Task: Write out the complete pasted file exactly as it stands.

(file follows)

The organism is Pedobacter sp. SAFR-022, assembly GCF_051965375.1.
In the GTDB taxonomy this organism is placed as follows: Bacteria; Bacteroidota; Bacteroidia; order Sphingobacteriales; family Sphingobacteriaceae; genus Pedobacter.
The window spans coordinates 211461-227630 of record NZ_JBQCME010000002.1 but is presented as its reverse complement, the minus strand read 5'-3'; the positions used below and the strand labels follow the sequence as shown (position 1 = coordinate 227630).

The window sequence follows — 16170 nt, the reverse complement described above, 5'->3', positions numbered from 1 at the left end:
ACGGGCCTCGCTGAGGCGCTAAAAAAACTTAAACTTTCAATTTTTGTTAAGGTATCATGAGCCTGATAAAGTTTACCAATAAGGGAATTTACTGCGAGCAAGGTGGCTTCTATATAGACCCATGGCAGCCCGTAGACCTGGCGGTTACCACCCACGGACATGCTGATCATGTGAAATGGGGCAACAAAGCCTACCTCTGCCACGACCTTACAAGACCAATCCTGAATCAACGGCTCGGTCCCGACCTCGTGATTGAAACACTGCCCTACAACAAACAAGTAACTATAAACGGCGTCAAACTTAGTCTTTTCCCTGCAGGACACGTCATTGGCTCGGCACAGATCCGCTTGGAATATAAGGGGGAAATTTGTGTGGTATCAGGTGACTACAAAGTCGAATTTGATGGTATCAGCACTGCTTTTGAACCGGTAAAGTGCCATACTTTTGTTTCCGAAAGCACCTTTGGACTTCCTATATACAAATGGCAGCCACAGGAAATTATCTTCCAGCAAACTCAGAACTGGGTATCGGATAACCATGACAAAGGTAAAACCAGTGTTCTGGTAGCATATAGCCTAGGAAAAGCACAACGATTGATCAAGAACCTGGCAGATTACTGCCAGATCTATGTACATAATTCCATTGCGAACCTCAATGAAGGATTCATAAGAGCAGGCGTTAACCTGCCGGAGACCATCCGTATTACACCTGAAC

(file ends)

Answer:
The organism is Pedobacter sp. SAFR-022, assembly GCF_051965375.1.
In the GTDB taxonomy this organism is placed as follows: Bacteria; Bacteroidota; Bacteroidia; order Sphingobacteriales; family Sphingobacteriaceae; genus Pedobacter.
The window spans coordinates 211461-227630 of record NZ_JBQCME010000002.1 but is presented as its reverse complement, the minus strand read 5'-3'; the positions used below and the strand labels follow the sequence as shown (position 1 = coordinate 227630).

The window sequence follows — 16170 nt, the reverse complement described above, 5'->3', positions numbered from 1 at the left end:
ACGGGCCTCGCTGAGGCGCTAAAAAAACTTAAACTTTCAATTTTTGTTAAGGTATCATGAGCCTGATAAAGTTTACCAATAAGGGAATTTACTGCGAGCAAGGTGGCTTCTATATAGACCCATGGCAGCCCGTAGACCTGGCGGTTACCACCCACGGACATGCTGATCATGTGAAATGGGGCAACAAAGCCTACCTCTGCCACGACCTTACAAGACCAATCCTGAATCAACGGCTCGGTCCCGACCTCGTGATTGAAACACTGCCCTACAACAAACAAGTAACTATAAACGGCGTCAAACTTAGTCTTTTCCCTGCAGGACACGTCATTGGCTCGGCACAGATCCGCTTGGAATATAAGGGGGAAATTTGTGTGGTATCAGGTGACTACAAAGTCGAATTTGATGGTATCAGCACTGCTTTTGAACCGGTAAAGTGCCATACTTTTGTTTCCGAAAGCACCTTTGGACTTCCTATATACAAATGGCAGCCACAGGAAATTATCTTCCAGCAAACTCAGAACTGGGTATCGGATAACCATGACAAAGGTAAAACCAGTGTTCTGGTAGCATATAGCCTAGGAAAAGCACAACGATTGATCAAGAACCTGGCAGATTACTGCCAGATCTATGTACATAATTCCATTGCGAACCTCAATGAAGGATTCATAAGAGCAGGCGTTAACCTGCCGGAGACCATCCGTATTACACCTGAAC